For the unfamiliar, a jade roller is pretty much what it sounds like: a hand-size, paint-roller-like apparatus with a cylinder of jade stone at one end. Jade rollers are said to have been a part of beauty routines among Chinese elites since the Qing dynasty, which began in the early 17th century; people who associate stones with certain properties claim jade has a special ability to heal and soothe.
Flash forward a few hundred years: In 2018, jade rollers were all the rage on Instagram, beloved by beauty bloggers across the globe. Their popularity can be attributed to their position at the intersection of two trends: increasing interest in both self-care and “natural” wellness products. You can acquire a jade roller for $12.99 on Amazon.com or $40 at Sephora; if you prefer rose quartz, that’s an option, too — for $45 on Goop.com.
Some evangelists claim that the rolling motion of the stone on your face can help clear toxins and decrease puffiness, while others assert much loftier results: that regular use of jade rollers can erase wrinkles, stimulate collagen, tighten pores and potentially improve inflammatory skin conditions. They’re often touted as an “anti-aging” tool (a phrase some beauty circles, such as Allure magazine, have banned).
In reality, explains Suzanne Friedler, a Manhattan-based dermatologist, jade rollers are about as effective as any form of facial massage when done correctly. “Any time you massage any of the tissues, you’re increasing circulation. Your skin may look brighter, more luminous, maybe more contoured and less puffy,” she says. “But if you’re looking for substantive change, that’s not going to happen with the jade roller. It’s also not going to have an effect on inflammatory conditions like eczema or psoriasis.”
Susan Bard, a dermatologist with Manhattan Dermatology Specialists, says that people need to be wary about the potential for jade rollers to transmit bacteria — if you’re not disinfecting your roller, you may wind up doing more harm than good — and about overly aggressive usage. “The coldness of the stone can certainly help reduce puffiness. But the drawbacks are if you rub too vigorously, you can actually aggravate acne or create irritation.” She agrees that using a roller regularly can have some skin-deep benefits, but adds that it’s not the jade itself that’s the special ingredient.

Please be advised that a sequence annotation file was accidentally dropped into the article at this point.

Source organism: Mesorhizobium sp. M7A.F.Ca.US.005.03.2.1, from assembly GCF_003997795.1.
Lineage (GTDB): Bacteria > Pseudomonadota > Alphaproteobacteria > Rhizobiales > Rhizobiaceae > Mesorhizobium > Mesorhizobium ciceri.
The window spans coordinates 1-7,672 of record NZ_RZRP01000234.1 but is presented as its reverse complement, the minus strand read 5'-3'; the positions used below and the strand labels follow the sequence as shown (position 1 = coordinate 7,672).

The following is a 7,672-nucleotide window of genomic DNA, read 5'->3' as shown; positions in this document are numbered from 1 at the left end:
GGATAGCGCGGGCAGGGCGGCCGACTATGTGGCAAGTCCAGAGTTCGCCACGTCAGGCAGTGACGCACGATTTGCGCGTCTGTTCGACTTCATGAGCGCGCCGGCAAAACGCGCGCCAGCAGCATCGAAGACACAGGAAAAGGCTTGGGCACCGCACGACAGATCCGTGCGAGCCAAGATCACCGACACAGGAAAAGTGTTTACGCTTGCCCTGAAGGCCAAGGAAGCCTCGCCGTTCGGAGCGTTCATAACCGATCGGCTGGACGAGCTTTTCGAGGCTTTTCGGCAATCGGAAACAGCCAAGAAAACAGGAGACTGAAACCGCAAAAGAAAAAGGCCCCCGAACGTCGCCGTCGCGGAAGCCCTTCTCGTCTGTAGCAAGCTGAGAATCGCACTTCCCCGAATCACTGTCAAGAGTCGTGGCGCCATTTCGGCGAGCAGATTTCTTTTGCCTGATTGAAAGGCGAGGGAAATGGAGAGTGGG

The heart keeps our blood moving throughout the circulatory system at a regular clip. But lymphatic system fluid — which contains white blood cells and plays an important role in protecting the body from germs and disease — flows more slowly and can be helped along manually. Massage in any form can decrease puffiness by helping to move retained fluid (known as lymph) out of areas where it has gotten stuck, Bard explains. Meanwhile, coldness, from a stone or even a metal spoon, can decrease inflammation by causing blood vessels to contract.
Elizabeth Taylor, owner and lead aesthetician of True Beauty Brooklyn in New York, regularly incorporates manual lymphatic drainage into her facials. There are upward of 300 lymph nodes (essentially, checkpoints where lymph gets filtered for infection) in the face and neck, Taylor says; facial massage can help get the lymph moving and drained away. In turn, that can make your face look more contoured and give your skin that sought-after glow.
The good news is that you can also pull this off on your own: Using a face oil, serum or a silky face wash, pinch your thumb and forefinger together and, starting from the center of your chin, gently push backward along your jawline a few times. Then, place your ring finger next to your inner eye and, with light pressure, trace a half circle underneath your eyes, up to the temples. Finally, place the tips of all 10 fingers in the center of your forehead and draw your fingers outward. At the very least, the massage itself feels great.
If you do see an extra glow or reduced puffiness, don’t get too excited. “These are all temporary results,” Friedler says. Facial massage — with a stone or otherwise — is not a magical cure for all your skin complaints. Claims that using a jade roller helps stimulate collagen — the main structural protein of the skin — lack veracity: According to Friedler, the only way to do that is to traumatize the collagen with laser treatments, acid peels or retinoids.
Bard supplied one more caveat for anyone hopping on the “natural skin care” bandwagon. “There are natural things that do have benefits, like aloe, and there are natural things that you wouldn’t want to put on your face — like poison ivy. Just because something has been around for a million years doesn’t mean it’s the best option. Scientifically proven products are always the best ones to go with.”
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